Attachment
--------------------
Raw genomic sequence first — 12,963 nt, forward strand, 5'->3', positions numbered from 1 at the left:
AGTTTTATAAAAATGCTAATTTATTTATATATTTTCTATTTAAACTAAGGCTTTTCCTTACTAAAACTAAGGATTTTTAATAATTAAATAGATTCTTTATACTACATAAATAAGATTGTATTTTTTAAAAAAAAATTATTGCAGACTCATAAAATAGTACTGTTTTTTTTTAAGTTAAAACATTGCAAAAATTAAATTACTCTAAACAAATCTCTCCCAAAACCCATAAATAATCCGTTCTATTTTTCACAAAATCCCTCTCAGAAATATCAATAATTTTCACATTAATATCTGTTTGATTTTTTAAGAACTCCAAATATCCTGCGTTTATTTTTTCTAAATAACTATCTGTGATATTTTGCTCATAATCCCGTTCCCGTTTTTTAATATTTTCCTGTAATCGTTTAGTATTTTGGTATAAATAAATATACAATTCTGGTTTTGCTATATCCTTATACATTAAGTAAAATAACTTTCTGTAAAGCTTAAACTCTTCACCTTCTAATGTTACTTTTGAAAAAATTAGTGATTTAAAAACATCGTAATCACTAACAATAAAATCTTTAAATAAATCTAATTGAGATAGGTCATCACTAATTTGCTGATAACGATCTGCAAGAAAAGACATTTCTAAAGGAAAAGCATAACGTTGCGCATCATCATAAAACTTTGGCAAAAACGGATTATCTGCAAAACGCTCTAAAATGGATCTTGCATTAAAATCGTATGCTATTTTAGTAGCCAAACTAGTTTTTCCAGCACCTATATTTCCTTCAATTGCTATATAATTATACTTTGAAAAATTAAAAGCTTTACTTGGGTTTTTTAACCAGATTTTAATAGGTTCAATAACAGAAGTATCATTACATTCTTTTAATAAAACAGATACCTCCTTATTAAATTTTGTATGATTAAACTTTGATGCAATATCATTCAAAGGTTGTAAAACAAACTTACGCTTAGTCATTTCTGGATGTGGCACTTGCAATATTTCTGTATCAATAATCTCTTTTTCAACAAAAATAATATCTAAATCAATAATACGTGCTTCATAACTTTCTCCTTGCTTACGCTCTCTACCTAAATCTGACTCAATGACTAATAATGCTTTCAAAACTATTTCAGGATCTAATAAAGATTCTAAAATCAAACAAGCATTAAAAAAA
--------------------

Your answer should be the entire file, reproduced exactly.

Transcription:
Raw genomic sequence first — 12,963 nt, forward strand, 5'->3', positions numbered from 1 at the left:
AGTTTTATAAAAATGCTAATTTATTTATATATTTTCTATTTAAACTAAGGCTTTTCCTTACTAAAACTAAGGATTTTTAATAATTAAATAGATTCTTTATACTACATAAATAAGATTGTATTTTTTAAAAAAAAATTATTGCAGACTCATAAAATAGTACTGTTTTTTTTTAAGTTAAAACATTGCAAAAATTAAATTACTCTAAACAAATCTCTCCCAAAACCCATAAATAATCCGTTCTATTTTTCACAAAATCCCTCTCAGAAATATCAATAATTTTCACATTAATATCTGTTTGATTTTTTAAGAACTCCAAATATCCTGCGTTTATTTTTTCTAAATAACTATCTGTGATATTTTGCTCATAATCCCGTTCCCGTTTTTTAATATTTTCCTGTAATCGTTTAGTATTTTGGTATAAATAAATATACAATTCTGGTTTTGCTATATCCTTATACATTAAGTAAAATAACTTTCTGTAAAGCTTAAACTCTTCACCTTCTAATGTTACTTTTGAAAAAATTAGTGATTTAAAAACATCGTAATCACTAACAATAAAATCTTTAAATAAATCTAATTGAGATAGGTCATCACTAATTTGCTGATAACGATCTGCAAGAAAAGACATTTCTAAAGGAAAAGCATAACGTTGCGCATCATCATAAAACTTTGGCAAAAACGGATTATCTGCAAAACGCTCTAAAATGGATCTTGCATTAAAATCGTATGCTATTTTAGTAGCCAAACTAGTTTTTCCAGCACCTATATTTCCTTCAATTGCTATATAATTATACTTTGAAAAATTAAAAGCTTTACTTGGGTTTTTTAACCAGATTTTAATAGGTTCAATAACAGAAGTATCATTACATTCTTTTAATAAAACAGATACCTCCTTATTAAATTTTGTATGATTAAACTTTGATGCAATATCATTCAAAGGTTGTAAAACAAACTTACGCTTAGTCATTTCTGGATGTGGCACTTGCAATATTTCTGTATCAATAATCTCTTTTTCAACAAAAATAATATCTAAATCAATAATACGTGCTTCATAACTTTCTCCTTGCTTACGCTCTCTACCTAAATCTGACTCAATGACTAATAATGCTTTCAAAACTATTTCAGGATCTAATAAAGATTCTAAAATCAAACAAGCATTAAAAAAA